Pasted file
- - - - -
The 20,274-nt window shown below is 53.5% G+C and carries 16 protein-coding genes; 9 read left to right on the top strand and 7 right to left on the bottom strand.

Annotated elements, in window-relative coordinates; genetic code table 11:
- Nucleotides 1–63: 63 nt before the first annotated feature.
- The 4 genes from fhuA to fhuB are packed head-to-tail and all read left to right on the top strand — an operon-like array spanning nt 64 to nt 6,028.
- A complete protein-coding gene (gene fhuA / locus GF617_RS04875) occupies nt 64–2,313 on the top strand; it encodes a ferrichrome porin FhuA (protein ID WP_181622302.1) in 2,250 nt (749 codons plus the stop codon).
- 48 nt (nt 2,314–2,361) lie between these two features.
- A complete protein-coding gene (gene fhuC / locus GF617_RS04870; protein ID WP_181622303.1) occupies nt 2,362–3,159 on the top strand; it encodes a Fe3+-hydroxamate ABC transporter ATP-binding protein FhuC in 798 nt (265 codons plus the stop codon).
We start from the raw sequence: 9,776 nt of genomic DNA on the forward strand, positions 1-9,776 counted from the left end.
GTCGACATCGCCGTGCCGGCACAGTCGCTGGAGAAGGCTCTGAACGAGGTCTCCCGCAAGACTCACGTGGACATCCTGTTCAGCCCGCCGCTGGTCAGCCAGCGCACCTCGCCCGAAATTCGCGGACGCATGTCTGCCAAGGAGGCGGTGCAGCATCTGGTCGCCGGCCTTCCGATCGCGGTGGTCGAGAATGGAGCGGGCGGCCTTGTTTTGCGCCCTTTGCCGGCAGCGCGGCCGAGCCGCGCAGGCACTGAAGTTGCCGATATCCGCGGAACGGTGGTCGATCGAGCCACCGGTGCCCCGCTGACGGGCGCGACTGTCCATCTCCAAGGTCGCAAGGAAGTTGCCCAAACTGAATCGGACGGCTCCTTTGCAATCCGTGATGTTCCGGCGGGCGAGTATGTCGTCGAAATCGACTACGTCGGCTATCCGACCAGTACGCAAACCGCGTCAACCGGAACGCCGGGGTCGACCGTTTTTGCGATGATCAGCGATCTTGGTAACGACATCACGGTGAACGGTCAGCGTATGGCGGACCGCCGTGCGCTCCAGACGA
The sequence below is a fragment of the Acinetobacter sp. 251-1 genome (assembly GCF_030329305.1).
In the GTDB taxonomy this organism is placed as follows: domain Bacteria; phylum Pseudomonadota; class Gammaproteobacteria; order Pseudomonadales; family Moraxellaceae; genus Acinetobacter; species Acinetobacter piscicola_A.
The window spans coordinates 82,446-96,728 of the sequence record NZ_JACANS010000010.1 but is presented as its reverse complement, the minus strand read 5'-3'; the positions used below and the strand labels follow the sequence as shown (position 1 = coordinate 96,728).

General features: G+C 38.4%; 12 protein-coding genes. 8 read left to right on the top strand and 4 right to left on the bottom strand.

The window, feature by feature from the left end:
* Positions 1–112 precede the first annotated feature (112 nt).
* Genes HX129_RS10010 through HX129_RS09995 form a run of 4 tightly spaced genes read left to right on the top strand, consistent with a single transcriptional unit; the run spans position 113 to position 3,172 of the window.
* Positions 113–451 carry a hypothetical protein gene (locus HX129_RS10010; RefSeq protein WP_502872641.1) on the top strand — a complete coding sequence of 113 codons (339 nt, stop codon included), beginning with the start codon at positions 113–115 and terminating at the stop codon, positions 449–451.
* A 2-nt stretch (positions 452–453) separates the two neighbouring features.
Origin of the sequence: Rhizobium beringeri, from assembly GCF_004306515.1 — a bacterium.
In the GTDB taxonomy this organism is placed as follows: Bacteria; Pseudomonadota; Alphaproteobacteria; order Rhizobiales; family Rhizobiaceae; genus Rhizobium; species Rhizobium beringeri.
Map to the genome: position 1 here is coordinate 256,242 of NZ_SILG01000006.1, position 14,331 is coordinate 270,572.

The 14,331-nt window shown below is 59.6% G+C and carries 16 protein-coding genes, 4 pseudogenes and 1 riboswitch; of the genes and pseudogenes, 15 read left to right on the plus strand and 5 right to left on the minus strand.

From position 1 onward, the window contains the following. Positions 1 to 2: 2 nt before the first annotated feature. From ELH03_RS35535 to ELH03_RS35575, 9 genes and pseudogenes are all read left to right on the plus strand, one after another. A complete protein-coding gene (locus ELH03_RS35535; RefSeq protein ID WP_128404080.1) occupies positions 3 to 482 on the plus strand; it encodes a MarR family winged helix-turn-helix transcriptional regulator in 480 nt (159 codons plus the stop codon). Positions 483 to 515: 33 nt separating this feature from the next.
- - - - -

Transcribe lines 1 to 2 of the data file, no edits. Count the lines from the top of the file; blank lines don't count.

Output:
The 20,274-nt window shown below is 53.5% G+C and carries 16 protein-coding genes; 9 read left to right on the top strand and 7 right to left on the bottom strand.

Annotated elements, in window-relative coordinates; genetic code table 11: